Further on Project Based Assessments “Administration of PBA in a computerized and supervised testing situation” would subject our children to data-mining and tracking that parents in NY have already pushed back against.    Our vision is for our differently abled children to be challenged in areas of strength.  NYSED’s vision is to have our differently abled children spend hours on end trying to meet standards in a Computer Based Testing environment where every key stroke is tracked.    This is not an enriched education.
“If the Board of Regents supports the development of Project Based Assessments, there are additional policy decisions which need to be discussed at a future date, such as how many times a student must attempt to pass a Regents exam prior to the option of the PBA, and to identify the other conditions, if any, that must be met prior to a student having the option to take a PBA (e.g., attendance; passing grades). Additional resources will be necessary to implement PBAs across the State. “
NYS parents have grave concerns over the continued push by NYSED to determine an individual student’s needs and abilities from a distance.   NYS parents of special education students want an end to the test and punish cycle.  Setting policy on how many times a students has to fail a Regents exam will prolong it.  We do not need the state to force our children into a cycle of failure.   It is unfortunate enough for these students that the USDOE will push for them to be tested once in ELA, Math and Science.  There is no need to mandate a specific number of times.
 At the high school level, testing will still exist for all students under ESSA, at least for Math, ELA and Science.    It is imperative that NYSED stop scheduling Regents exams so that special education students are tested up to 12 hours in a single day.  Yes, there is a waiver process to start both exams on one day and finish the next day, however very few people are aware of the waiver even though it has been in place for years.  It is also a disruptive testing process as students may need to refer back to material on a part of the test that is no longer available to them on the second day.  Algebra 1, Global History and Geography, ELA, US History need to be scheduled on four different days.  Earth Science and Living Environment should be scheduled on a fifth and sixth day.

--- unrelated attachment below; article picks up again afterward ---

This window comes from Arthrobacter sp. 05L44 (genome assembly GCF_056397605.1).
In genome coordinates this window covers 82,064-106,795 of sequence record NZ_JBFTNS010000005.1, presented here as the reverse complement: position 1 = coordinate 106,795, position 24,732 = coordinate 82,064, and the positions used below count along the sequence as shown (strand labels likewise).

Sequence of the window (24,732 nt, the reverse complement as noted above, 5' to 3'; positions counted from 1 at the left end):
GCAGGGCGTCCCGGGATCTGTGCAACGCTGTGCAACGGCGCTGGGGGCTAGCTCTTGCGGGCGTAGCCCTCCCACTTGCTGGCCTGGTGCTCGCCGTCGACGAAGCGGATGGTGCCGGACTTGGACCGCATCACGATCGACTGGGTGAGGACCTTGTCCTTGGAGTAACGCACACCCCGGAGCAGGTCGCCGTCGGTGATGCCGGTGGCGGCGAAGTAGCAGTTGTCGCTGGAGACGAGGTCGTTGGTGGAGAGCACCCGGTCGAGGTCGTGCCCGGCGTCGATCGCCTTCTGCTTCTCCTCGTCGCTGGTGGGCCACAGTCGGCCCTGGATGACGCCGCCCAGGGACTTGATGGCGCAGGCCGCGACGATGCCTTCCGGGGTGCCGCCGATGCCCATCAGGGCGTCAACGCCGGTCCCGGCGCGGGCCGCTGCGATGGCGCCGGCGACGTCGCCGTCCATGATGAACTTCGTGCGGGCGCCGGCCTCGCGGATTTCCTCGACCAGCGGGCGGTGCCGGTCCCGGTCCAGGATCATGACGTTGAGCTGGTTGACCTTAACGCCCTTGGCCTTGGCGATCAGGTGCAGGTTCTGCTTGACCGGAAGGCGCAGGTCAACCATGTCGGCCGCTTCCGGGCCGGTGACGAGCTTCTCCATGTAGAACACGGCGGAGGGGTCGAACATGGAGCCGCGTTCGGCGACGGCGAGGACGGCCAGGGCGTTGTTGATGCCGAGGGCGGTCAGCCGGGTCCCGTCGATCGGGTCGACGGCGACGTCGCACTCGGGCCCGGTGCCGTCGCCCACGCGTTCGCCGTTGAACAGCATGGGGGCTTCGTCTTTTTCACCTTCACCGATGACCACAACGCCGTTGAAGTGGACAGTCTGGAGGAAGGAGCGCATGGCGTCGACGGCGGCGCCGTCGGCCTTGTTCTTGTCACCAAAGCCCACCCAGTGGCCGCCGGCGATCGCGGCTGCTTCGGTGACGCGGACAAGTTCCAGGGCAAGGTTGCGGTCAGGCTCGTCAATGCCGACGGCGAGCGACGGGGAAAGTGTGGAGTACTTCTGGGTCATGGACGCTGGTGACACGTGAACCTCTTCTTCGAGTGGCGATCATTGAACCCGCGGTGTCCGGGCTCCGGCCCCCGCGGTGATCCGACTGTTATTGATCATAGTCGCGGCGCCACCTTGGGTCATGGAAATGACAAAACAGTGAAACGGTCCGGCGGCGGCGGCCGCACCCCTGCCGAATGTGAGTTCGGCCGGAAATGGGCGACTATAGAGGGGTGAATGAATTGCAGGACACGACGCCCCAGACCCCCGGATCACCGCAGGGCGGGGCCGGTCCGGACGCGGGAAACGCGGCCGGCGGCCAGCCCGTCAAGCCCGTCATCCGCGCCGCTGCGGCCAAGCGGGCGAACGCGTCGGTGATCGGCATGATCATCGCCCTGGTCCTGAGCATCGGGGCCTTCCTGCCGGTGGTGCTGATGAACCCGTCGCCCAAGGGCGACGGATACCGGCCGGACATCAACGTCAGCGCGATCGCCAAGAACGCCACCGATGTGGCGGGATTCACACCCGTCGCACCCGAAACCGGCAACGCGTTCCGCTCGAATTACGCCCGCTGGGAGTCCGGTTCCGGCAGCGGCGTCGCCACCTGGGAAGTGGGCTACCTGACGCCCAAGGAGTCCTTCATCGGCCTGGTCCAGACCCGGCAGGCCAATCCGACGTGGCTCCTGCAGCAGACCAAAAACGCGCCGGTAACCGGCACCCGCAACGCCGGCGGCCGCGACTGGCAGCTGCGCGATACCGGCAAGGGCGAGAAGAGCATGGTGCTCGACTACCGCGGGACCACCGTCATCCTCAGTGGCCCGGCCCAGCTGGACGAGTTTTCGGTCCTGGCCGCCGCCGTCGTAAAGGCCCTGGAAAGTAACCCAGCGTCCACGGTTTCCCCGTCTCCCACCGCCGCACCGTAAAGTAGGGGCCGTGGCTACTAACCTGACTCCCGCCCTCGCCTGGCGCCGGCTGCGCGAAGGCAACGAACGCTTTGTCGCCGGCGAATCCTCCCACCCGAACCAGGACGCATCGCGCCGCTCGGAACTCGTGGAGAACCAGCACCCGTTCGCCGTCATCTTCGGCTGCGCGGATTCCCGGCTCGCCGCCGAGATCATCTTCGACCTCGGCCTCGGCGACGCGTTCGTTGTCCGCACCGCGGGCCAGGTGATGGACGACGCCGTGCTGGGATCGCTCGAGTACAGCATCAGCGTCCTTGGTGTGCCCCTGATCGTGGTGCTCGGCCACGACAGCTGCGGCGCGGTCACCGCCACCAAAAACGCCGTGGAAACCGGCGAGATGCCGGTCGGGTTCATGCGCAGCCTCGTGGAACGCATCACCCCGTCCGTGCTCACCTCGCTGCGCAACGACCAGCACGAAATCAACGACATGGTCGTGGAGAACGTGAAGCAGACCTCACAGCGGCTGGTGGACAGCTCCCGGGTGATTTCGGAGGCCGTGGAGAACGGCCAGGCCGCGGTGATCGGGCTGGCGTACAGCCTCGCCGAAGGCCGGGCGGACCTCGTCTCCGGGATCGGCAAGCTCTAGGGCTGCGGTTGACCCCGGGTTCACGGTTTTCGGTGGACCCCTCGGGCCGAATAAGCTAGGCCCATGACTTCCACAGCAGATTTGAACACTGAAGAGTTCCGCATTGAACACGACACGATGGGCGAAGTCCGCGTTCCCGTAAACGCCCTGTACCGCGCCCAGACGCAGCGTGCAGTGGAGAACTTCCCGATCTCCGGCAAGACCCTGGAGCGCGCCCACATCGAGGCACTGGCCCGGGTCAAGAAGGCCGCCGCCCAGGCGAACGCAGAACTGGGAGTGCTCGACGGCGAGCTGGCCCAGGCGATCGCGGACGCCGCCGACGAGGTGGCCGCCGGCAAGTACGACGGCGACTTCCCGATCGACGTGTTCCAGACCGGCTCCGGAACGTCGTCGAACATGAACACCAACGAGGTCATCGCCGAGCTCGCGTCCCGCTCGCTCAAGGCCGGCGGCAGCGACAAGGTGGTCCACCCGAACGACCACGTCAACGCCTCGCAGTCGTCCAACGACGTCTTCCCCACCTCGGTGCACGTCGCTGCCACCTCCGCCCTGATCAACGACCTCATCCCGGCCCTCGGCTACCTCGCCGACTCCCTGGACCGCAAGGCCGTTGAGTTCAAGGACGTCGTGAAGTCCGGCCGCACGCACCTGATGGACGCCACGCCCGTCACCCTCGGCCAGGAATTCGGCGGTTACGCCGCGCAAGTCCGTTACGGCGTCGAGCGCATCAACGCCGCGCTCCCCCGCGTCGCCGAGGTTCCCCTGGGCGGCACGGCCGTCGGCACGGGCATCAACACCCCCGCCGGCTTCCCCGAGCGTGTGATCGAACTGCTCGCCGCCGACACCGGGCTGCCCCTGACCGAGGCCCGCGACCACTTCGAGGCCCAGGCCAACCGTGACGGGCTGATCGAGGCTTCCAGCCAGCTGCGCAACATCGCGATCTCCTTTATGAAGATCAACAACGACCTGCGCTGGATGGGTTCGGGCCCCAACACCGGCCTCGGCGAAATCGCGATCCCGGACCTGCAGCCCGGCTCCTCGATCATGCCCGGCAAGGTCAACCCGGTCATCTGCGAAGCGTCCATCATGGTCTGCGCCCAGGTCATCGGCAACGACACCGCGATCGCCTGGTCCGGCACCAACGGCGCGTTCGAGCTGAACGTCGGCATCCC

The math standards for high school do need to be restored to sequential, linear standards.  The current standards for HS, that are aligned with Common Core, are disjointed and confusing for students.  We have found topic areas where Algebra 2 standards are addressed prior to Algebra 1 standards.  Please see this petition for more thoughts on HS math standards.
Thank you all for your support in this effort to properly align graduation, college and career readiness skills with a student’s passions and strengths.   I had hoped to attend this week’s Regents meeting, but am unable to travel on Monday.  Rest assured, I will be watching the webcast.
Christine Zirkelbach

NYS HS Math standards petition